19. If a car company required part manufacturers to use a certain process to ensure maximum safety and compatibility with their complex system, would the same issue arise?

  20. jayblanco

    I am with David on this one, comparing iPhone OS to Windows is incorrect. The Windows market is far more influential than the iPhone OS market.

    Beyond that I believe Apple should have the right to monitor and decide which applications can and can’t run on their own devices.
    It’s not as if the App Store is tiny and doesn’t have a variety of applications available. I know that the argument against the App Store’s closed ecosystem speaks more towards promoting an open ecosystem, where everyone can have slice of the pie. But since when are we so pro-openness? why are so many people using Windows and Mac OSX and a million other closed-sourced applications? Surely if we cared about it so much we would be all using Linux and FOSS, but alas we don’t.

    I think what is needed is a more clear and defined approval process with clearly laid out rules and guidelines, which are adhered to by the approval team. This of course means that Apple will not be able to deny app submissions from rivals like Google from joining the App Store if they are “up to code”. And therefore I doubt this will really ever happen in any kind of significant way.

  21. I didn’t realize my tax dollars were spent so that these idiots can freak out over a legitimate strategy. Very informative. Thank you for you work.

  22. maybe I don’t understand the whole picture, but anti-trust is about monopolistic situations. Microsoft got stung because they were on 95% of all PC’s worldwide. Since the iPhone OS is not the biggest share of the phone market, locking out everyone else, it is really not an issue. Don’t get me wrong, I am pissed that Apple is putting a straightjacket on all their app developers, but given market the lack of market domination, the US Attorney General doesn’t care.

    • That’s the rub:

      1) If Apple controls the market, then there are other issues the DOJ/FTC/FCC should go after first

      2) If Apple doesn’t control the market, this an other issues aren’t relevant

      What will get interesting: will Microsoft make IE for iPhone? ;-)

  23. It’s clear the FTC has no idea what they’re doing or has a hidden agenda. It seems like they blow the whistle on almost trivial fronts when they’re bigger and better things they could be wasting their time on, such as the Bing/Yahoo deal for starters.

    Yes, I think it’s a cut on innovation and progress to out Flash altogether but honestly Steve Jobs post on issues with Flash brings up several valid points. It sucks but Flash will survive and spring up in other niches. There really is no other program like Flash. It’s too specialized for it to ever go under.

  24. Greg Patterson

    You miss the point. There is a double standard. The article is quite even handed and points out the failings of the FCC and the DOJ to do what they are supposed to do.

    • Thanks for the compliment. I’m not sure that they should be investigated though, not at this point. Where things could get interesting if Apple didn’t allow developers to release the same title on more than one platform or required some “exclusivity” to develop on iPhone OS only.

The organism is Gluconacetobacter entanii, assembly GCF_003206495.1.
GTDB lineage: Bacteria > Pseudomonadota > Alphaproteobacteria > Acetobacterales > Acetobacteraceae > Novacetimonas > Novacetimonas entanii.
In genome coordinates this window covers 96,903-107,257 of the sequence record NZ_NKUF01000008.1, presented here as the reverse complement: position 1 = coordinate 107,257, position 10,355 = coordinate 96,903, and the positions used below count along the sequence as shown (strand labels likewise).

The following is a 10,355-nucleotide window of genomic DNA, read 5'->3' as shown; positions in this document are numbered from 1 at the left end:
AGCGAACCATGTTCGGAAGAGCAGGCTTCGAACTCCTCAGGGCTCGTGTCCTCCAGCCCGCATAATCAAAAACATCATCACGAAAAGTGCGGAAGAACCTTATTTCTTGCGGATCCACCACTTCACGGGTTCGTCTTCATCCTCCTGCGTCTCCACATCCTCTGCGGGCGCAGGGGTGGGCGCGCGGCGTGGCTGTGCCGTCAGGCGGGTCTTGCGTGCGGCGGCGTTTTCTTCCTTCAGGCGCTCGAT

• Greg Patterson

        Your welcome. The FCC and DOJ are bluffing. They might be onto something with iAD since the laws around advertising are pretty solid. But about OS application development, they are in over their head. There is very little case law around this area so the DOJ or FCC would have to scrape together a case. And if they do, Apple could come right back with the Adobe / Macromedia merger.

    • I list the many issues that should be covered in an Apple inquiry. A true fanboy wouldn’t list all of Apple’s sins in choice. The developer issue isn’t as important as other issues and at least the issue of bundling and forced browser choice has precedent.

    • Juan, every developer on earth has a choice of what platform they develop for. If you don’t like the process for developing for the iPhone…then don’t. There’s your choice. If you don’t like the choices, then don’t develop for the iPhone. End of story.

    • Garret Weinacht

      Another Adobe fanboy who won’t accept that Flash is dying, open your eyes. People and devs need to move on.

      The internet evolved and Flash hasn’t. Flash is a resource intensive vector animation tool with a poor video playback implementation taped to its back. If you really love Flash, Juan, I’d suggest you start petitioning Adobe to rewrite Flash from the ground up because it is currently nothing more than a scab held together by bandaids.

      • @Garret another idiot that doesnt accept the fact that end users should have the choice! Whether Flash is dying is not or not is not the factor, Flash is still a major player and iBithes will never experience the full web for another few years or untill flash is enabled. FTW. Go suck a bag.
        @Josh, you are right in a way but still DEV’s can not ignore iphone os and that’s why APPL should be looked at because they trying to force everything and being anti-competitive thats why they are being investigated and why a lot of people are upset.
        @Dave okay you are right about a few things… so Ill give you 60% fanboy status. My bad. lol

    • I don’t believe in this arguments about choices. Do you blame Dell for not letting you customize a laptop with 486 processor? You can argue that you must be given a choice although it is not good.